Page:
Mark Dempsey, of the Massachusetts Architectural Access Board (MAAB) and Jack Harris of the Commission look at the transition between the bike path at the bypass road to Lemon St., seen in the background.
A few weeks ago, MassHighway asked us to look at the bike path they’re building next to the bypass road. The bike path has “transitions”, places at the end of each adjoining street that meet the path. This is one of them at Lemon St.
MassHighway wanted a variance to state accessibility requirements. The state can grant a variance if it is too expensive or impractical to give full access. In this case, the slope of the street would be too steep for wheelchair users to navigate.
Fixing this would probably require blowing up Lemon St., and the other streets affected, in other words, it can’t happen. The ends of the bike path are still accessible: Howard St. at the south, and Skerry St. (Carlton School) at the north of the path are flat and there are no problems that we can see with the pathway itself.
The MAAB is meeting June 22nd to discuss this matter; I only wish MassHighway had let us know this problem earlier.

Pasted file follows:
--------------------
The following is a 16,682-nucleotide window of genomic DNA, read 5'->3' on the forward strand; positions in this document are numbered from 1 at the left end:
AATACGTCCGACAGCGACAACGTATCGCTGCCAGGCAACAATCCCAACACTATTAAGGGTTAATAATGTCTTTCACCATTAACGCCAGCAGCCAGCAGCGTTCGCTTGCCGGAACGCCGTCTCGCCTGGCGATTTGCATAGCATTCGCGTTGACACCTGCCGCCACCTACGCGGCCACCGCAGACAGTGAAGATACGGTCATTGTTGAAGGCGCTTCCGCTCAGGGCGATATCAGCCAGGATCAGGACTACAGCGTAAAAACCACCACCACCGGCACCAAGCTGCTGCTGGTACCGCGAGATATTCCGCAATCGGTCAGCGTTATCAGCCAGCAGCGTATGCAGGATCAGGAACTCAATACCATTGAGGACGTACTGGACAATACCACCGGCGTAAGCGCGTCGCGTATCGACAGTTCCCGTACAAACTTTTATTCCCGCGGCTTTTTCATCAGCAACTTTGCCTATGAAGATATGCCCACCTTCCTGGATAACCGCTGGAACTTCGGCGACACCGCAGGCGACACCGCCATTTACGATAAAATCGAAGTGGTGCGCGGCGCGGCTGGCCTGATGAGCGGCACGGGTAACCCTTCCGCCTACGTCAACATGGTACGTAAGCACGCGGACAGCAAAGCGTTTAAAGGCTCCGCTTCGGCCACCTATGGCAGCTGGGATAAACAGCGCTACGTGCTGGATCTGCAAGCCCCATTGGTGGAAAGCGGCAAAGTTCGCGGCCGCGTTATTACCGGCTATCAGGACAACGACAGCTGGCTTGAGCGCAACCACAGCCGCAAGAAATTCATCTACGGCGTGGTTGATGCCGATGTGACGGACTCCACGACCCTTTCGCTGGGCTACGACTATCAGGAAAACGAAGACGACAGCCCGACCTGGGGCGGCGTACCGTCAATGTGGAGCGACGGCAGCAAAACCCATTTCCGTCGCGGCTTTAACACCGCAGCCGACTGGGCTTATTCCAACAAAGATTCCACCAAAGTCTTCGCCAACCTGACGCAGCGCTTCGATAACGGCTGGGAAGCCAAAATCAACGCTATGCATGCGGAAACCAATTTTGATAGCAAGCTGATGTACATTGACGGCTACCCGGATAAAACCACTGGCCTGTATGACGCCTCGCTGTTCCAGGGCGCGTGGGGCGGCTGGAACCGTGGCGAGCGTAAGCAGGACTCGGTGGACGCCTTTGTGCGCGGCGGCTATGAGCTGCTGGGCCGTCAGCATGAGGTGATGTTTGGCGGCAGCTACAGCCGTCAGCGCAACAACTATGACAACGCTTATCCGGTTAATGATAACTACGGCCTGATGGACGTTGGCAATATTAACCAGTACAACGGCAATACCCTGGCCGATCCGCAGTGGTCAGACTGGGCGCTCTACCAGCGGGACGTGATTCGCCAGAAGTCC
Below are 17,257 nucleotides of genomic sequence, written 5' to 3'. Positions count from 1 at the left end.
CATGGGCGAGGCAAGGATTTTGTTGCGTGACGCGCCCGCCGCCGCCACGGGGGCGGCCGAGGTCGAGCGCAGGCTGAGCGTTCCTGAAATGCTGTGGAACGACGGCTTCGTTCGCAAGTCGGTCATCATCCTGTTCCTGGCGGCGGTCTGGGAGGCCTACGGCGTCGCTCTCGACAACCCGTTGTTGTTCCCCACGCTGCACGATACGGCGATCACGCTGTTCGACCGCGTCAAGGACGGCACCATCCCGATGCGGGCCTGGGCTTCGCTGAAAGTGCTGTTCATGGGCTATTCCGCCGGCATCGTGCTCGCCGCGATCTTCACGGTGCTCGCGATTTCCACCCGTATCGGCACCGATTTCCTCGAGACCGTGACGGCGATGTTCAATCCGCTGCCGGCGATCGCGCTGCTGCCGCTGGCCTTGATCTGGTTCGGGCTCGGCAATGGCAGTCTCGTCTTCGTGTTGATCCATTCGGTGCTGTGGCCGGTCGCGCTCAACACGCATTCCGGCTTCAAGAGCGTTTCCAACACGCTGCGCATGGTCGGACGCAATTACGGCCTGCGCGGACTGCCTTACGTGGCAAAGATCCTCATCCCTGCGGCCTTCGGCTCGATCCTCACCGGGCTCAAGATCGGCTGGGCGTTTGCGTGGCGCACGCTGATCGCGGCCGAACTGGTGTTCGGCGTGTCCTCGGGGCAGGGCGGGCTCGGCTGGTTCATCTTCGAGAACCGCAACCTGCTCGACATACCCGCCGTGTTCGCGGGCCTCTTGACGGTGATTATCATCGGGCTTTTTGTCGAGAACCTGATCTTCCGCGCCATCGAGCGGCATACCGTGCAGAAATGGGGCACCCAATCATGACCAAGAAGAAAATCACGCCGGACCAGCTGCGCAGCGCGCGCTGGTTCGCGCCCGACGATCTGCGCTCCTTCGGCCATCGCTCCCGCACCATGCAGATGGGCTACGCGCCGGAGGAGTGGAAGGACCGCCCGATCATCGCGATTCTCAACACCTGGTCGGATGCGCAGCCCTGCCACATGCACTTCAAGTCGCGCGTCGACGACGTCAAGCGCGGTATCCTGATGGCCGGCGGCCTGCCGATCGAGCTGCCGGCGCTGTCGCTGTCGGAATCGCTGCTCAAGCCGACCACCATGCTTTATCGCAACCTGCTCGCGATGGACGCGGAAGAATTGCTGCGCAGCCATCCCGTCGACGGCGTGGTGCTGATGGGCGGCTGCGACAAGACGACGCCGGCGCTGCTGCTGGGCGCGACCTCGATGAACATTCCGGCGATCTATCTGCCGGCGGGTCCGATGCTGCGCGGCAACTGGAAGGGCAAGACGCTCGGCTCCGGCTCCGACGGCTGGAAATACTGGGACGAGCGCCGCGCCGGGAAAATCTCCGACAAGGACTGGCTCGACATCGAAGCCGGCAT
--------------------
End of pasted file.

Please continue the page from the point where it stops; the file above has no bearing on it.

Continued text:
We also ran into a pole problem on Lemon St., a problem bothering Mike Sosnowski and others: Verizon and National Grid are putting new poles down, in spots that make sidewalks inaccessible to wheelchair users and virtually everyone else. The offending pole is in the right of the background, at the corner of Lemon and Smith. There are poles like this all over Salem.
This was a big problem in Beverly a few years back when Route 1A was rebuilt; it resulted in a royal catfight between the Beverly Commission on Disabilities and MassHighway. MassHighway would not return calls from Art Daignault, Beverly’s chairman.
Beth Rennard, our solicitor, has a set of guidelines for pole placement that we want to get our hands on so we can see what poles are out of compliance and what necks we need to wring.
We also got a request to look at the curb cuts and wheelchair access at North St. downtown. This end of the road is being torn up for the courthouse project. We’ll go down and look at it, and blog it.